Many business owners struggle to clearly talk about their business, and, more importantly, how their product/service will change their customer’s life.
I have to confess, I struggled with this myself, and only later learnt how much potential business I must have lost because of this.
In his book, Building a StoryBrand, author Donald Killer introduces us to the SB7 Framework. This framework has become a secret weapon that has helped thousands of small businesses grow.
What is the SB7 framework?
The StoryBrand framework is a collection of simple tools that helps businesses to eliminate confusion, connect with their customers and to grow their businesses.
The framework is based on storytelling, and most importantly, explains how our marketing must revolve around our customer’s journey, instead of our own.
Here are the 7 elements of the SB7 framework:
- We meet a character (the client)
- That has a problem (they need help in solving their problem)
- And meets a guide (this is your company)
- That has a plan (how to solve their problem)
- And calls the character to action (how to buy your product/service)
- Which leads to success (helping your client thrive), or
- Which avoids failure (helping your client survive)
You will notice that this sounds like a movie. In fact, many many successful movies are based on these 7 elements (think Karate Kid, Hunger Games, Star Wars).
Here’s a fun exercise. Pick one of the movies below, and see if you can identify who the hero is and who the guide is:
- Karate Kid
- Star Wars
- Hunger Games
What is a StoryBrand BrandScript?
In the same way that all successful movies start with a script, Miller’s framework teaches us that all successful marketing campaigns start with a StoryBrand BrandScript.
The BrandScript is a document that will form the foundation of any marketing materials or campaigns you launch in future. It will be your compass, or your guiding light, when you create your new website, flyers, business cards, and other marketing materials.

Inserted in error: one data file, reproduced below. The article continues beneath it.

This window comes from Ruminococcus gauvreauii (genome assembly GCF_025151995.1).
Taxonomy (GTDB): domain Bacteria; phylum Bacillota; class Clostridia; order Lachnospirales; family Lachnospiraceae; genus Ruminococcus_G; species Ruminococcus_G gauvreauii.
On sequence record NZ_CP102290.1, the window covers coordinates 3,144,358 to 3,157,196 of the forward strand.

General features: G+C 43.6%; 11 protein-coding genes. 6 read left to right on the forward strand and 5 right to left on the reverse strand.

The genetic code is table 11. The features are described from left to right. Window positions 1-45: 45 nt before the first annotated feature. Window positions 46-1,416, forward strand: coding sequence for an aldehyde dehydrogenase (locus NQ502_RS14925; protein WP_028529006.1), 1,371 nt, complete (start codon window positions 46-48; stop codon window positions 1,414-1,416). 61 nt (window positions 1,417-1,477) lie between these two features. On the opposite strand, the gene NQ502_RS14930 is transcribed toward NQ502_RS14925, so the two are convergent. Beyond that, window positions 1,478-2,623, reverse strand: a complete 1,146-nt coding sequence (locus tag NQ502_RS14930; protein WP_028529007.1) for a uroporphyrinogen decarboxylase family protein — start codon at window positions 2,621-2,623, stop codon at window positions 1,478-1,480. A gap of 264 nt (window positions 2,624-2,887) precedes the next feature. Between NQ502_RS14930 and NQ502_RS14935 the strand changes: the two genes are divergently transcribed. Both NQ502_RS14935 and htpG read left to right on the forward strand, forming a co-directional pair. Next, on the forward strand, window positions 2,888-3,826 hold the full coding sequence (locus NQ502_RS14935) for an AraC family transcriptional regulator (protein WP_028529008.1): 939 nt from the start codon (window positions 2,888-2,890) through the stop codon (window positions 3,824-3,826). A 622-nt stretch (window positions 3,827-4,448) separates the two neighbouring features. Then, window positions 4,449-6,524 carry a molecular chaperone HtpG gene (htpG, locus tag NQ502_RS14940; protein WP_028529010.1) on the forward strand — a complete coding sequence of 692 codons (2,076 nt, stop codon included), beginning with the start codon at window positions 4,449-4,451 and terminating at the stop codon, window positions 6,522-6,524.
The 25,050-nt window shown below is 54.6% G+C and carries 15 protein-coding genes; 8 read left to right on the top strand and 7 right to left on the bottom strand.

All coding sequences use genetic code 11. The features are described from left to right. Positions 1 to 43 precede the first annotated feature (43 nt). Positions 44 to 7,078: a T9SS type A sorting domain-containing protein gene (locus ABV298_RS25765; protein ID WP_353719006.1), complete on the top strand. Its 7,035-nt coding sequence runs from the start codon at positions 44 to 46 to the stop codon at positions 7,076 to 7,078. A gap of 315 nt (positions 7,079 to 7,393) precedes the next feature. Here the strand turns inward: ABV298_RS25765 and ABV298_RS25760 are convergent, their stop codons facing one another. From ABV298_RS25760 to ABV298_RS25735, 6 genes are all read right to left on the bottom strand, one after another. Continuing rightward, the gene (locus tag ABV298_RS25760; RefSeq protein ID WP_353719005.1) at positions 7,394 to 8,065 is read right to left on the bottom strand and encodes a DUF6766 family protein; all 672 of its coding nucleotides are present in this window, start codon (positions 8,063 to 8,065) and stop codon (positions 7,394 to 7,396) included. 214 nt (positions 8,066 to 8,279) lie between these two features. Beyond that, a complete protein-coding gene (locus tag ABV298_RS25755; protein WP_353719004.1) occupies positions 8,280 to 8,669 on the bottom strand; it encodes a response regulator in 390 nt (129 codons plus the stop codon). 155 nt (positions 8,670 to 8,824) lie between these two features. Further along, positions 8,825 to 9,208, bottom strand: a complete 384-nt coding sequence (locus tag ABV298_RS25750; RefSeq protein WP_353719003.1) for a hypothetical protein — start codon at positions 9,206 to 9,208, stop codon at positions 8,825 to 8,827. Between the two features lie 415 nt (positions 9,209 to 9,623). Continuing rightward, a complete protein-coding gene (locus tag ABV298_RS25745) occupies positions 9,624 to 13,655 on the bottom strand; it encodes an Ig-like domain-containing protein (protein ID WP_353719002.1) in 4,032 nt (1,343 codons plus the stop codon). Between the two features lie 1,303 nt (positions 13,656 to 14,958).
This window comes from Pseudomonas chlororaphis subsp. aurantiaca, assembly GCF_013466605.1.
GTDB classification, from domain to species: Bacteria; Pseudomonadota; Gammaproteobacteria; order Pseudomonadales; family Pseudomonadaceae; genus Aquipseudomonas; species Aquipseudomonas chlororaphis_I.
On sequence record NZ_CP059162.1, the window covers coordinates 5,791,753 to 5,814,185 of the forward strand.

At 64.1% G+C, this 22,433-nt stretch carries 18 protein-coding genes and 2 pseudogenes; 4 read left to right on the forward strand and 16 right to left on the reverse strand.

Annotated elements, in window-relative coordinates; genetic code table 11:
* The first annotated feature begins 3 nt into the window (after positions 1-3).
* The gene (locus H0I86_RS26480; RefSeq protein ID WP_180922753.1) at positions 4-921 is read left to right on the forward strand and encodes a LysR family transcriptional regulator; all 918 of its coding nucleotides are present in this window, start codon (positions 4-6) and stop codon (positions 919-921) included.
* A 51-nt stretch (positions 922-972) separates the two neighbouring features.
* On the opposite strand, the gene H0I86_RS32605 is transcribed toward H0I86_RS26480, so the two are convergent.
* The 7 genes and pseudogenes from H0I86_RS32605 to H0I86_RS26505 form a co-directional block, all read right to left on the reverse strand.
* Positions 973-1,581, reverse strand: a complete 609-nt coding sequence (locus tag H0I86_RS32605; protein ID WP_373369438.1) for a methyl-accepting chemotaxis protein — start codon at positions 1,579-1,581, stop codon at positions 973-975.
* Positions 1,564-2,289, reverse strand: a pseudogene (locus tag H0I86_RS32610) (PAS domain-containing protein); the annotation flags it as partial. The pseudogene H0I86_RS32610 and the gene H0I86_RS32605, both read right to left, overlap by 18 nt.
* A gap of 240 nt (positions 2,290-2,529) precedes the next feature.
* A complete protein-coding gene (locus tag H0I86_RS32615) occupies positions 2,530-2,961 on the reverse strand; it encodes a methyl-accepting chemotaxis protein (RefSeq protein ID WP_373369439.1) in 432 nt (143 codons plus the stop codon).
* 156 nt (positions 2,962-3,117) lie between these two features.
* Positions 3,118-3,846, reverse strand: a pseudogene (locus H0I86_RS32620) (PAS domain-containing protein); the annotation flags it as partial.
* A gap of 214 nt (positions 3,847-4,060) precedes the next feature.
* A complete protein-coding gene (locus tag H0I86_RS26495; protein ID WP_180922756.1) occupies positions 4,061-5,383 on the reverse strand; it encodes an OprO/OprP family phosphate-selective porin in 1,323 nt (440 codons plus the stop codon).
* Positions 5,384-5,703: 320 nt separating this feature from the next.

See picture below of what a BrandScript looks like.
It looks like a fairly innocent document, but trust me, it can be tough to complete. The reward though, will be a very effective foundation for all your future marketing efforts.
The Karate Kid is one of my all-time favourite movies, and we have used it a few times to explain the StoryBrand framework.
The SB7 Elements
The character (your customer) has a problem, and wants it solved.
There are three ways to define the problem:
- This is usually the problem you can see
- Daniel has a black eye because a bully punched him
- This gets a little trickier for most business owners to define, but is alot more powerful to use in marketing than the Internal Problem
- Daniel doesn’t have any self-confidence, he doesn’t have many friends and his schoolwork is falling behind
- This is a powerful statement that most poeple would agree with
- It usually includes words like “should”, “It’s just plain wrong” or “deserve”
- It is a statement that if you say it out loud at a meeting or a braai, most peole would nod and agree with you.
- No child deserves to be bullied
- No child should experience bullying
- It’s just plain wrong that your child has self-confidence problems because of bullying